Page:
A. No one knows for sure whether the prevalence of ADHD per se has risen, but it is very clear that the number of children identified with the disorder who obtain treatment has risen over the past decade. Some of this increased identification and increased treatment seeking is due in part to greater media interest, heightened consumer awareness, and the availability of effective treatments. A similar pattern is now being observed in other countries. Whether the frequency of the disorder itself has risen remains unknown, and needs to be studied.
Q. Can ADHD be seen in brain scans of children with the disorder?
A. Not directly, no. But neuroimaging research has shown that the brains of children with ADHD differ fairly consistently from those of children without the disorder in that several brain regions and structures (pre-frontal cortex, striatum, basal ganglia, and cerebellum) tend to be smaller. Overall brain size is generally 5% smaller in affected children than children without ADHD.
While this average difference is observed consistently, it is too small to be useful in making the diagnosis of ADHD in a particular individual. In addition, there appears to be a link between a person’s ability to pay continued attention and measures that reflect brain activity. In people with ADHD, the brain areas that control attention appear to be less active, suggesting that a lower level of activity in some parts of the brain may be related to difficulties sustaining attention.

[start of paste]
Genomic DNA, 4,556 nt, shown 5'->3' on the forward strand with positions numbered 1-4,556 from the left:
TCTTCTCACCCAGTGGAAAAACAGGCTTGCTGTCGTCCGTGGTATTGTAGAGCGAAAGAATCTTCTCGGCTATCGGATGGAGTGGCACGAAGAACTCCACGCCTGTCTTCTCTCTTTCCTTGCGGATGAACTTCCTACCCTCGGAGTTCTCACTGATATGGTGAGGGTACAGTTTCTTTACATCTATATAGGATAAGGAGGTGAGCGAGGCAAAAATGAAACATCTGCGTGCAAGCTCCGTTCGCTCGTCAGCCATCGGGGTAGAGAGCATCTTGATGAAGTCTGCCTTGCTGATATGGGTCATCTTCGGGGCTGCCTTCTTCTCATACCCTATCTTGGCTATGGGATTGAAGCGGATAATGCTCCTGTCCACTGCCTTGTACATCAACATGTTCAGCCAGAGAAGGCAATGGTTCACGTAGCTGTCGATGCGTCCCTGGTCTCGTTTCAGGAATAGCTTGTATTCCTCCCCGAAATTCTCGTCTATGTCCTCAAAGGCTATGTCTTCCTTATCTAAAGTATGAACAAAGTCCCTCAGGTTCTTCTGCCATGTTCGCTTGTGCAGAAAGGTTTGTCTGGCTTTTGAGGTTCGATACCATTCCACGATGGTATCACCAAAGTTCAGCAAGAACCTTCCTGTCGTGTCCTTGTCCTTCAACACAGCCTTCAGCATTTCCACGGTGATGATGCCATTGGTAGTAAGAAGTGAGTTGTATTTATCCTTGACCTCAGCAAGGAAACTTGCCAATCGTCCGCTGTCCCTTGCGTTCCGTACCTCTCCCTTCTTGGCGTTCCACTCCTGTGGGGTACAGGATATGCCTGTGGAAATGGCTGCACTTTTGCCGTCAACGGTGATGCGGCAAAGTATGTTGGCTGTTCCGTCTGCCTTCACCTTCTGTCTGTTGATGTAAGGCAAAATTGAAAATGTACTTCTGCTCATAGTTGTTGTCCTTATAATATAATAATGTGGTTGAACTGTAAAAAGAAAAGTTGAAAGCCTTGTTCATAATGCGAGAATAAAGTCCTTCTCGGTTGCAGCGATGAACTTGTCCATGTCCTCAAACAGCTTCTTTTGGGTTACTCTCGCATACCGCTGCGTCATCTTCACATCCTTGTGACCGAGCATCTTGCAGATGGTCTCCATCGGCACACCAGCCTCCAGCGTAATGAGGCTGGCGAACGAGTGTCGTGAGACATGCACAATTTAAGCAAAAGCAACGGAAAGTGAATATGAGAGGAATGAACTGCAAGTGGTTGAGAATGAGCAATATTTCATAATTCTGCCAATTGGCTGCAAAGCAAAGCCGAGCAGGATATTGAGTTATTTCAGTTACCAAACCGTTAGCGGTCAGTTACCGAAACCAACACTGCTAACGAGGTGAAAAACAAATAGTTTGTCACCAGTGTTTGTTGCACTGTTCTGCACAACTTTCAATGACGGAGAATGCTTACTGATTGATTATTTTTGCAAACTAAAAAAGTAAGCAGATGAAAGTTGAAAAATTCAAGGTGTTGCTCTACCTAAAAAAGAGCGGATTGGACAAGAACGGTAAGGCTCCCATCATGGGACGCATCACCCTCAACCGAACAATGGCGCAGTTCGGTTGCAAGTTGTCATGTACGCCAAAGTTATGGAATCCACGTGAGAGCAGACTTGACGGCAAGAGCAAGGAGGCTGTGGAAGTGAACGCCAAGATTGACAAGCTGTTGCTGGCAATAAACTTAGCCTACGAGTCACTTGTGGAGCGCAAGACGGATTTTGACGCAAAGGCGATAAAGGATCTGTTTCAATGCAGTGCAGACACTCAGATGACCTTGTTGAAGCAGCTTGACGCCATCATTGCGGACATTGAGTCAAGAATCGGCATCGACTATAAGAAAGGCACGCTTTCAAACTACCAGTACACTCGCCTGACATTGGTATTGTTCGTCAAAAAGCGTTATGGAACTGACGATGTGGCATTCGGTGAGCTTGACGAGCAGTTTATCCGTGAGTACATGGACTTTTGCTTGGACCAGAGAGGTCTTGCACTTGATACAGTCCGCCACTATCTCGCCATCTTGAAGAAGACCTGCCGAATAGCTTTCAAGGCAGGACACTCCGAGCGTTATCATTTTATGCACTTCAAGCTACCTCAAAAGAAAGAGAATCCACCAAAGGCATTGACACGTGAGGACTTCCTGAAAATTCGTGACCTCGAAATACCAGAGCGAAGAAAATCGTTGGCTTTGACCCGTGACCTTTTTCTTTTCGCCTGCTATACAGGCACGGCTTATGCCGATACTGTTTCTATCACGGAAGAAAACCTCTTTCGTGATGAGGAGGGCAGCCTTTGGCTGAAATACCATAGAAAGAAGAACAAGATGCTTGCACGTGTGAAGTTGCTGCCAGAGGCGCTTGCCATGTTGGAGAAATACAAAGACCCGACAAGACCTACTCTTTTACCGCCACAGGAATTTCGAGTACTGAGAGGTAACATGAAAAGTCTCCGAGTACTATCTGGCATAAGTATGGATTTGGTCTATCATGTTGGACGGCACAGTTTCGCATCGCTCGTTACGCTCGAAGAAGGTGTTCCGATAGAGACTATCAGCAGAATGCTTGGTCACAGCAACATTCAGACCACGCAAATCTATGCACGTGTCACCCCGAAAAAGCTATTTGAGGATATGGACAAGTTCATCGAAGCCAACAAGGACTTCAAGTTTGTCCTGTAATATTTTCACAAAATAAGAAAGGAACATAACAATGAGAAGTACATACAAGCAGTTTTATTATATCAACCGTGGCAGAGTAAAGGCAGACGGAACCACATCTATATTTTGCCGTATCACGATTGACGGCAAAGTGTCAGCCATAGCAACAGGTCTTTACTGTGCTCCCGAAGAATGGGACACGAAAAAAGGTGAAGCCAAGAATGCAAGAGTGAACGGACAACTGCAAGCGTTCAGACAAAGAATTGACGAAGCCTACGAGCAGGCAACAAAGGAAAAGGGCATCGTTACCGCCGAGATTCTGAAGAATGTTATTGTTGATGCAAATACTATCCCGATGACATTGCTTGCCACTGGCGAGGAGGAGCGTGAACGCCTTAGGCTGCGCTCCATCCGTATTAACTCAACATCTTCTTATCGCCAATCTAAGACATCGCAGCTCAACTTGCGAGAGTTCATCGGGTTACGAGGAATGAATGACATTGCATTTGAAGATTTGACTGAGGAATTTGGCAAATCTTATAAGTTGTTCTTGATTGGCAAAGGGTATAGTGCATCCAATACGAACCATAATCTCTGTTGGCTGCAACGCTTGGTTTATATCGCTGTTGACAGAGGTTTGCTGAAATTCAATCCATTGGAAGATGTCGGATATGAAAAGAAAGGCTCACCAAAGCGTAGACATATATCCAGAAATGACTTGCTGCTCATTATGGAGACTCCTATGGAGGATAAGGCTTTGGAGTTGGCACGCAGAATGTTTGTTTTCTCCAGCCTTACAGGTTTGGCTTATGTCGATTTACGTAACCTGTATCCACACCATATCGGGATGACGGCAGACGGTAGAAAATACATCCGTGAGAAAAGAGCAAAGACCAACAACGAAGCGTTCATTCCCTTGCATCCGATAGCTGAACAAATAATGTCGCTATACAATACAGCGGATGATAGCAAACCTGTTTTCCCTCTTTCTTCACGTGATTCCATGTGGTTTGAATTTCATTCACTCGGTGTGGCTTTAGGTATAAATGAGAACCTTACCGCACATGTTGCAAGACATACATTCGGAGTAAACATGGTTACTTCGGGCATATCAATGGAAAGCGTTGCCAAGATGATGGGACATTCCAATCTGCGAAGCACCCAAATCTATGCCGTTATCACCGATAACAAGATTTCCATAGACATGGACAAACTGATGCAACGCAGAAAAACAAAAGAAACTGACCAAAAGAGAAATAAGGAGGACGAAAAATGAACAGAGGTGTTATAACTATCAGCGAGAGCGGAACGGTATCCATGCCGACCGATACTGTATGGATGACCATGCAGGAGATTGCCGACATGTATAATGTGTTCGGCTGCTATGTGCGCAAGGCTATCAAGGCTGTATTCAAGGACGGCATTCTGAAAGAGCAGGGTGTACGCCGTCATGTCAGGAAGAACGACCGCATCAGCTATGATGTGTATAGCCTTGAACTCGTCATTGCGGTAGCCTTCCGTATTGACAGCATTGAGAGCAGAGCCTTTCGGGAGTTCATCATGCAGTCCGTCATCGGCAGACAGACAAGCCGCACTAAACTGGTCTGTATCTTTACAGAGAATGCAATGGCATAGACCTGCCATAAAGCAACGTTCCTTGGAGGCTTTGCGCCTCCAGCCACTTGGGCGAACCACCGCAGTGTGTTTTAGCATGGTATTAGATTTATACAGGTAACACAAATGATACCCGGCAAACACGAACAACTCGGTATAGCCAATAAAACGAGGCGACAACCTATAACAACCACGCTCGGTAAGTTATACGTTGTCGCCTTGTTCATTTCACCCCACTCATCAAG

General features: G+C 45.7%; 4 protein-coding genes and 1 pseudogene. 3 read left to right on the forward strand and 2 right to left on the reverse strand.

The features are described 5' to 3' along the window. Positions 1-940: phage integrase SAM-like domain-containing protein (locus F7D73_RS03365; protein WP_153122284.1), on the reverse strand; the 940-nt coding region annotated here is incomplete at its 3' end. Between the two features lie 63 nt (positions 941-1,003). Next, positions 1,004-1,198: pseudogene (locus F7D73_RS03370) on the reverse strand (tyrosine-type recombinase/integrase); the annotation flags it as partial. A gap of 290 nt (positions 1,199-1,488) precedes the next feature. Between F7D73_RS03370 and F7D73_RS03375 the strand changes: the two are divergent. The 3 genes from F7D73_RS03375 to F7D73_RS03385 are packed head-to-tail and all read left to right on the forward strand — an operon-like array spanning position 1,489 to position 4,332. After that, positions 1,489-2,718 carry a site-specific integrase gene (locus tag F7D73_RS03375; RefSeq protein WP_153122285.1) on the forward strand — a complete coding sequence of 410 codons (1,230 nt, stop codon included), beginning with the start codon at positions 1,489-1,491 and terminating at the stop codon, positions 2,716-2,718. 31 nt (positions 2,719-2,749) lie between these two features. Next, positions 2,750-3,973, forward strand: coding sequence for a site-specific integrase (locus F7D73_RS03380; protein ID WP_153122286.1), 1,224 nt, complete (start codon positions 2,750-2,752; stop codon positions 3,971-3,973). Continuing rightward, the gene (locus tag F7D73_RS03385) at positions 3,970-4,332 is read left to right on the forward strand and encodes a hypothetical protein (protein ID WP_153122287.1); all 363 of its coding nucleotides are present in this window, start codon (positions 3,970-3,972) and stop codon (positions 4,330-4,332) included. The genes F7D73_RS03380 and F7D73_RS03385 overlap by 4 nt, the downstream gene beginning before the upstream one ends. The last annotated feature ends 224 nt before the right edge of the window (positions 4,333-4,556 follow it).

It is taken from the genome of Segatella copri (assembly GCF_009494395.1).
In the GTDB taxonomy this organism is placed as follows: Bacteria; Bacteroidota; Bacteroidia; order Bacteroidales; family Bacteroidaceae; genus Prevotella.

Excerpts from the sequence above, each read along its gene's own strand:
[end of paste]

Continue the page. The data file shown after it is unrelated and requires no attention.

Q. Can a preschool child be diagnosed with ADHD?
A. The diagnosis of ADHD in the preschool child is possible, but can be difficult and should be made cautiously by experts well trained in childhood neurobehavioral disorders. Developmental problems, especially language delays, and adjustment problems can sometimes imitate ADHD. Treatment should focus on placement in a structured preschool with parent training and support. Stimulants can reduce oppositional behavior and improve mother-child interactions, but they are usually reserved for severe cases or when a child is unresponsive to environmental or behavioral interventions.
Q. What is the impact of ADHD on children and their families?